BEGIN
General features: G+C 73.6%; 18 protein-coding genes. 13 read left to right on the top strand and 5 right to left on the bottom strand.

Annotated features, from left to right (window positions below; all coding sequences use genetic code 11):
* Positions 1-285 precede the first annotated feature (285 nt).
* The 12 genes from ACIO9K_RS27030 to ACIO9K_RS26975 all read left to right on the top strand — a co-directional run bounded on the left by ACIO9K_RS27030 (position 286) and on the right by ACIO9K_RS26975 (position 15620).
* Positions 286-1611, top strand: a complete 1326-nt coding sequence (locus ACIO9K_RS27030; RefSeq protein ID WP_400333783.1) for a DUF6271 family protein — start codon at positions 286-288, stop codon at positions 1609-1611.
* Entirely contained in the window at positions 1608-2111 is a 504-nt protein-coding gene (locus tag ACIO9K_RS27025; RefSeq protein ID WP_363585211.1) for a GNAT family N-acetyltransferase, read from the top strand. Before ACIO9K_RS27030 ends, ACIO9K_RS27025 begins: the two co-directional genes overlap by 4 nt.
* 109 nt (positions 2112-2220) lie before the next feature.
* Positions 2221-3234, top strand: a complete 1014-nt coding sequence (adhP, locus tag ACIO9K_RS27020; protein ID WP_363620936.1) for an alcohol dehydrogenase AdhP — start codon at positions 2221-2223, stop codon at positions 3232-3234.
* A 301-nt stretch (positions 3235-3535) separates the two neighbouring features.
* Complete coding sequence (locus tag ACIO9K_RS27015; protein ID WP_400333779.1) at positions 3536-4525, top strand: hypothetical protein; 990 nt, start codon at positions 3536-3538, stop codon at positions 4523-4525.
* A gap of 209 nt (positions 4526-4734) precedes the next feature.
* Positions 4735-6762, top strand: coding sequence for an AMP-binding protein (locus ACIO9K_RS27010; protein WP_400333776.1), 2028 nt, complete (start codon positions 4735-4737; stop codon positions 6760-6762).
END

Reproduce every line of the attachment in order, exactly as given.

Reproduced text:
General features: G+C 73.6%; 18 protein-coding genes. 13 read left to right on the top strand and 5 right to left on the bottom strand.

Annotated features, from left to right (window positions below; all coding sequences use genetic code 11):
* Positions 1-285 precede the first annotated feature (285 nt).
* The 12 genes from ACIO9K_RS27030 to ACIO9K_RS26975 all read left to right on the top strand — a co-directional run bounded on the left by ACIO9K_RS27030 (position 286) and on the right by ACIO9K_RS26975 (position 15620).
* Positions 286-1611, top strand: a complete 1326-nt coding sequence (locus ACIO9K_RS27030; RefSeq protein ID WP_400333783.1) for a DUF6271 family protein — start codon at positions 286-288, stop codon at positions 1609-1611.
* Entirely contained in the window at positions 1608-2111 is a 504-nt protein-coding gene (locus tag ACIO9K_RS27025; RefSeq protein ID WP_363585211.1) for a GNAT family N-acetyltransferase, read from the top strand. Before ACIO9K_RS27030 ends, ACIO9K_RS27025 begins: the two co-directional genes overlap by 4 nt.
* 109 nt (positions 2112-2220) lie before the next feature.
* Positions 2221-3234, top strand: a complete 1014-nt coding sequence (adhP, locus tag ACIO9K_RS27020; protein ID WP_363620936.1) for an alcohol dehydrogenase AdhP — start codon at positions 2221-2223, stop codon at positions 3232-3234.
* A 301-nt stretch (positions 3235-3535) separates the two neighbouring features.
* Complete coding sequence (locus tag ACIO9K_RS27015; protein ID WP_400333779.1) at positions 3536-4525, top strand: hypothetical protein; 990 nt, start codon at positions 3536-3538, stop codon at positions 4523-4525.
* A gap of 209 nt (positions 4526-4734) precedes the next feature.
* Positions 4735-6762, top strand: coding sequence for an AMP-binding protein (locus ACIO9K_RS27010; protein WP_400333776.1), 2028 nt, complete (start codon positions 4735-4737; stop codon positions 6760-6762).